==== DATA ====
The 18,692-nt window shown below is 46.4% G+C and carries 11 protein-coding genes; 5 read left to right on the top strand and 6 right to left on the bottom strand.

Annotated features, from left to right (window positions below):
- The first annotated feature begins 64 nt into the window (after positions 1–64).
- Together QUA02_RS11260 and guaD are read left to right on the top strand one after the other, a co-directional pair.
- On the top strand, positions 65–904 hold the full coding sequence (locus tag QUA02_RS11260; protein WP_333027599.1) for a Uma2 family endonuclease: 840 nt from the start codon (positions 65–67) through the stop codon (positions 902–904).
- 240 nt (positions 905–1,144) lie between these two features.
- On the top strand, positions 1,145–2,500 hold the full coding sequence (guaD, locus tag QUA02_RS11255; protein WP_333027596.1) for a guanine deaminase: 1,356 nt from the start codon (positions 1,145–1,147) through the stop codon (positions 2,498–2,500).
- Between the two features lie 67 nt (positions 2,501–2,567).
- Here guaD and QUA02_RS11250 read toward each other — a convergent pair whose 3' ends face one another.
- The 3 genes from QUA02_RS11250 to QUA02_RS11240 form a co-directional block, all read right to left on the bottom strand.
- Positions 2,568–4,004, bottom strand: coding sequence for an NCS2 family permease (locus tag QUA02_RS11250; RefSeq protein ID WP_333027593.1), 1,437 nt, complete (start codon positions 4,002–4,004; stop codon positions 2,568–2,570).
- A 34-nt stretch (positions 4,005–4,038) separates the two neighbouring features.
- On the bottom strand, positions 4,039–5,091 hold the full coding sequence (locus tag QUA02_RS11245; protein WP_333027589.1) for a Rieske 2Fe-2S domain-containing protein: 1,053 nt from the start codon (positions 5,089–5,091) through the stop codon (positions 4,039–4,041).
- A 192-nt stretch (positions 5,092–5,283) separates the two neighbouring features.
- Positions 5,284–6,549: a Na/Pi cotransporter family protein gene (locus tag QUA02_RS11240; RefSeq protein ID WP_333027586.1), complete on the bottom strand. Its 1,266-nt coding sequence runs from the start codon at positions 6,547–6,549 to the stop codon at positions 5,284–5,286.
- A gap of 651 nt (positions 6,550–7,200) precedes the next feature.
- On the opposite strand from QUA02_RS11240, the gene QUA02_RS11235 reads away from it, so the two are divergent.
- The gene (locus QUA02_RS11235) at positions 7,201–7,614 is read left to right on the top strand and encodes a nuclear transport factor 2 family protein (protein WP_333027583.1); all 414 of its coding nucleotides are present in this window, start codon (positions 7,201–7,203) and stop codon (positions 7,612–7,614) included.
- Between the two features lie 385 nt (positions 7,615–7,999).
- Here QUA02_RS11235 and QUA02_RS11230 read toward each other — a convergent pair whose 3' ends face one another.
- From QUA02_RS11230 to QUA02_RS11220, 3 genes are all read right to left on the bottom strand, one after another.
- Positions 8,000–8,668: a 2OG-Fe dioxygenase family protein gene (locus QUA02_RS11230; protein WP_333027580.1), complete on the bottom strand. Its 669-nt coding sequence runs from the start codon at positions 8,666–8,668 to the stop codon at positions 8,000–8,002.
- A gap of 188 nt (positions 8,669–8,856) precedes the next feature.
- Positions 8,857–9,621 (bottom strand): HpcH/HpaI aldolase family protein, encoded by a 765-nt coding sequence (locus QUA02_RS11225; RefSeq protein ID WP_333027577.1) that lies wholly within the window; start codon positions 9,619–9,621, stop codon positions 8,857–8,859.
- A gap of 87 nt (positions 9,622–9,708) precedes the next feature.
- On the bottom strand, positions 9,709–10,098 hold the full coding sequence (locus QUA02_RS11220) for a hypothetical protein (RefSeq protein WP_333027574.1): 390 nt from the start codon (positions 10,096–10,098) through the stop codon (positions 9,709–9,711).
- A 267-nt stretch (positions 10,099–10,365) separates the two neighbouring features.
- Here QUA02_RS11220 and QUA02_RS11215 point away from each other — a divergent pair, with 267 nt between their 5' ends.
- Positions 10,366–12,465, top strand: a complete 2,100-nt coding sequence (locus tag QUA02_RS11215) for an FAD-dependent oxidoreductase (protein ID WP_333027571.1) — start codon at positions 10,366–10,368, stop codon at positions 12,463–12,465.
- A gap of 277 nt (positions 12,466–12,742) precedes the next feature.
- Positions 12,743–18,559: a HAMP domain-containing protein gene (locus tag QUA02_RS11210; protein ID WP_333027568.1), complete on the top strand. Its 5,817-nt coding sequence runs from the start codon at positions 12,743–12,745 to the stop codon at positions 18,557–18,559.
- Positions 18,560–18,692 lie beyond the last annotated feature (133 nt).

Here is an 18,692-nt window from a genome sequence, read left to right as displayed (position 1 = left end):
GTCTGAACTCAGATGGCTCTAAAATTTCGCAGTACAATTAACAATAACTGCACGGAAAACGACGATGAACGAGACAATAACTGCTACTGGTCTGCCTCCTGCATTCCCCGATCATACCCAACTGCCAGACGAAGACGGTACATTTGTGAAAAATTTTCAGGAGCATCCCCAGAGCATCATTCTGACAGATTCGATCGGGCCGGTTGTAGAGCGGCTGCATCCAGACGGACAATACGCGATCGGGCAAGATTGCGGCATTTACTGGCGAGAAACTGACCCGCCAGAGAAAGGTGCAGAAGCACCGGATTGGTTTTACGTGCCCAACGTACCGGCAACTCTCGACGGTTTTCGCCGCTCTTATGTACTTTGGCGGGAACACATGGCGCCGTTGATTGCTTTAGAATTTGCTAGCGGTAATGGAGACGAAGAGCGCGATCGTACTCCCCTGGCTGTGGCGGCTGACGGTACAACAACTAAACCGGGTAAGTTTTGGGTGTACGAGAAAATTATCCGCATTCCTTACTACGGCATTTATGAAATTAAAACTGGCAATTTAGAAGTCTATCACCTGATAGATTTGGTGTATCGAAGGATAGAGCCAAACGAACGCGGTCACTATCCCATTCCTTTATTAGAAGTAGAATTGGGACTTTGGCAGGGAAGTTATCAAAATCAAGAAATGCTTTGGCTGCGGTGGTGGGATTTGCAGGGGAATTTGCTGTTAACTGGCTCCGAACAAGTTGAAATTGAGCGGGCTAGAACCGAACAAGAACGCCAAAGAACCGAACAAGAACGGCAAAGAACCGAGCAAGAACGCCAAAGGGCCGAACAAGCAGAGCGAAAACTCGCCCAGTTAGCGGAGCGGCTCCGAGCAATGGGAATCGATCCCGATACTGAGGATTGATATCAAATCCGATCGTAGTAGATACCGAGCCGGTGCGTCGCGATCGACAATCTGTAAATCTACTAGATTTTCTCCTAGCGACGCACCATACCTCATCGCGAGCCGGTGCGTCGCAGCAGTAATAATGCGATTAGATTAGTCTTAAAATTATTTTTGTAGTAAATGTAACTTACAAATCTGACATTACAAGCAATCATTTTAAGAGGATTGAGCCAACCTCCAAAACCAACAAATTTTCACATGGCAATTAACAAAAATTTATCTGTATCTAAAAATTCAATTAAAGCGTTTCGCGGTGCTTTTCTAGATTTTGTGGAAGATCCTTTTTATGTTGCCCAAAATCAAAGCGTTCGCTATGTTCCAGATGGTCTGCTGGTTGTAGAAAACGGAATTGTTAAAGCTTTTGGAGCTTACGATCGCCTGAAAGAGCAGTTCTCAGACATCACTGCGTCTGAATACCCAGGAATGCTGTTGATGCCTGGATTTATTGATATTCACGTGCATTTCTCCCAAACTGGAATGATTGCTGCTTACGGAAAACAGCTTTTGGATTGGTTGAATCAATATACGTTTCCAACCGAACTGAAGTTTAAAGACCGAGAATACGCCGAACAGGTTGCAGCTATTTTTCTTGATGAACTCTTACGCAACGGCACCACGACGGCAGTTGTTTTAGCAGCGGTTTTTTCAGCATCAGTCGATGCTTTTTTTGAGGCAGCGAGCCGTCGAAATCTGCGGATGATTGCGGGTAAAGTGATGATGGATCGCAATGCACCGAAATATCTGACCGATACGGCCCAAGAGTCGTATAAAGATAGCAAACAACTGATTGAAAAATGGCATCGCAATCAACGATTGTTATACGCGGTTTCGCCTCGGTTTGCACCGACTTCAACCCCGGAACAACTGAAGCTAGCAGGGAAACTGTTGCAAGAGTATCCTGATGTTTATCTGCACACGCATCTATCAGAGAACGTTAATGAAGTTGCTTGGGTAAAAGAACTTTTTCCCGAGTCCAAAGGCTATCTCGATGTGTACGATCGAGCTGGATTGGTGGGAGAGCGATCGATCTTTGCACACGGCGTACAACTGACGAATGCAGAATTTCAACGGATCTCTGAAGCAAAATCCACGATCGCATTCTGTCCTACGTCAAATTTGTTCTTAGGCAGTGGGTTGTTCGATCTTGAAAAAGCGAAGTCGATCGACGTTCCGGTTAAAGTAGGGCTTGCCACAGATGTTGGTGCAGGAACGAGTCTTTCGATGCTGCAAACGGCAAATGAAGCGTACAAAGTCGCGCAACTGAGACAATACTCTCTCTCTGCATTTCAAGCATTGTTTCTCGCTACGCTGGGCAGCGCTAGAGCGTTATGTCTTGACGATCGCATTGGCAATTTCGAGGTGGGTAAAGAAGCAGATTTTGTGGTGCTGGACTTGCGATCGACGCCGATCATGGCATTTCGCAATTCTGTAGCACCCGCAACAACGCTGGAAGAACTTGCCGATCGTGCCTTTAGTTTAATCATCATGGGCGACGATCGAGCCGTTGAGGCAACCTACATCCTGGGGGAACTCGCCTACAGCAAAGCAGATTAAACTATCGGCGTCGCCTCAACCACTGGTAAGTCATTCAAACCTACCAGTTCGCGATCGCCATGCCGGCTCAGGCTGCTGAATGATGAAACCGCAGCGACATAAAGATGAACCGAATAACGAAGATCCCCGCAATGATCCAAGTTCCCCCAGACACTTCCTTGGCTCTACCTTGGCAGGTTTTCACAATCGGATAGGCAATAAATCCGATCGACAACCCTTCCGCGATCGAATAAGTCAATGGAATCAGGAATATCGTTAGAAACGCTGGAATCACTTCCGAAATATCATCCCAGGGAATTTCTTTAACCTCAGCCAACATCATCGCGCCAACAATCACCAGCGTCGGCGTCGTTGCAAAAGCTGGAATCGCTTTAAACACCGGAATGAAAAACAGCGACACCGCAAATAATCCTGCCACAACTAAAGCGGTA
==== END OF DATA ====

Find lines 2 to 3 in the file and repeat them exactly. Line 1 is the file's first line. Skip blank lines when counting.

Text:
Annotated features, from left to right (window positions below):
- The first annotated feature begins 64 nt into the window (after positions 1–64).